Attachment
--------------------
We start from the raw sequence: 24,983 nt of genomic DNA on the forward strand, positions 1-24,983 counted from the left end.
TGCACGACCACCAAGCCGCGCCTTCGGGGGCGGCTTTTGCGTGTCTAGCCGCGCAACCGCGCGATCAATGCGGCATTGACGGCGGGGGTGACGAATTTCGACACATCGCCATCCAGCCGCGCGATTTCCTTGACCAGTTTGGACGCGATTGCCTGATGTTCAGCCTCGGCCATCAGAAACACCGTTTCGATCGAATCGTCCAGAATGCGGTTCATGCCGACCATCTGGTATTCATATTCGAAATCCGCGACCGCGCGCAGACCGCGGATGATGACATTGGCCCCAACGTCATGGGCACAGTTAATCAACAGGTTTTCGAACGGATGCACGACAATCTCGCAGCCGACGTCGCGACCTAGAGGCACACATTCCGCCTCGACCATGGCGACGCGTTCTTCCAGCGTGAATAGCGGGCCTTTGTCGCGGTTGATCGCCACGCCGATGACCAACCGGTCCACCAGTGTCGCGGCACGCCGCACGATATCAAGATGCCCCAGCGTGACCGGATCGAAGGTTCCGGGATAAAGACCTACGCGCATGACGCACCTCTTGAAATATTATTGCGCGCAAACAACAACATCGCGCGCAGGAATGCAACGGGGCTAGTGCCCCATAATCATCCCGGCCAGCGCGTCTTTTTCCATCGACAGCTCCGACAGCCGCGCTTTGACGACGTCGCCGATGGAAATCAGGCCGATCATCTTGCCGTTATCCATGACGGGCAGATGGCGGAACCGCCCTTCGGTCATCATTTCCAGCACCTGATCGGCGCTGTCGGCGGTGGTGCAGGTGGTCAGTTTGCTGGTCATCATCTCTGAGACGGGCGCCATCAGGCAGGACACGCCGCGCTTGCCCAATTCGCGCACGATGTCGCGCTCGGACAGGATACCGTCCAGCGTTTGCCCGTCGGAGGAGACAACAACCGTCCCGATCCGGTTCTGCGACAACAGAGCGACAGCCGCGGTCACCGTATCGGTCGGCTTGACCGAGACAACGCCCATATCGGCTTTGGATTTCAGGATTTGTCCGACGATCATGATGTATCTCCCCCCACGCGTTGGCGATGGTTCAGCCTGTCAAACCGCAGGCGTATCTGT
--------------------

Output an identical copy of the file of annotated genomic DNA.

We start from the raw sequence: 24,983 nt of genomic DNA on the forward strand, positions 1-24,983 counted from the left end.
TGCACGACCACCAAGCCGCGCCTTCGGGGGCGGCTTTTGCGTGTCTAGCCGCGCAACCGCGCGATCAATGCGGCATTGACGGCGGGGGTGACGAATTTCGACACATCGCCATCCAGCCGCGCGATTTCCTTGACCAGTTTGGACGCGATTGCCTGATGTTCAGCCTCGGCCATCAGAAACACCGTTTCGATCGAATCGTCCAGAATGCGGTTCATGCCGACCATCTGGTATTCATATTCGAAATCCGCGACCGCGCGCAGACCGCGGATGATGACATTGGCCCCAACGTCATGGGCACAGTTAATCAACAGGTTTTCGAACGGATGCACGACAATCTCGCAGCCGACGTCGCGACCTAGAGGCACACATTCCGCCTCGACCATGGCGACGCGTTCTTCCAGCGTGAATAGCGGGCCTTTGTCGCGGTTGATCGCCACGCCGATGACCAACCGGTCCACCAGTGTCGCGGCACGCCGCACGATATCAAGATGCCCCAGCGTGACCGGATCGAAGGTTCCGGGATAAAGACCTACGCGCATGACGCACCTCTTGAAATATTATTGCGCGCAAACAACAACATCGCGCGCAGGAATGCAACGGGGCTAGTGCCCCATAATCATCCCGGCCAGCGCGTCTTTTTCCATCGACAGCTCCGACAGCCGCGCTTTGACGACGTCGCCGATGGAAATCAGGCCGATCATCTTGCCGTTATCCATGACGGGCAGATGGCGGAACCGCCCTTCGGTCATCATTTCCAGCACCTGATCGGCGCTGTCGGCGGTGGTGCAGGTGGTCAGTTTGCTGGTCATCATCTCTGAGACGGGCGCCATCAGGCAGGACACGCCGCGCTTGCCCAATTCGCGCACGATGTCGCGCTCGGACAGGATACCGTCCAGCGTTTGCCCGTCGGAGGAGACAACAACCGTCCCGATCCGGTTCTGCGACAACAGAGCGACAGCCGCGGTCACCGTATCGGTCGGCTTGACCGAGACAACGCCCATATCGGCTTTGGATTTCAGGATTTGTCCGACGATCATGATGTATCTCCCCCCACGCGTTGGCGATGGTTCAGCCTGTCAAACCGCAGGCGTATCTGT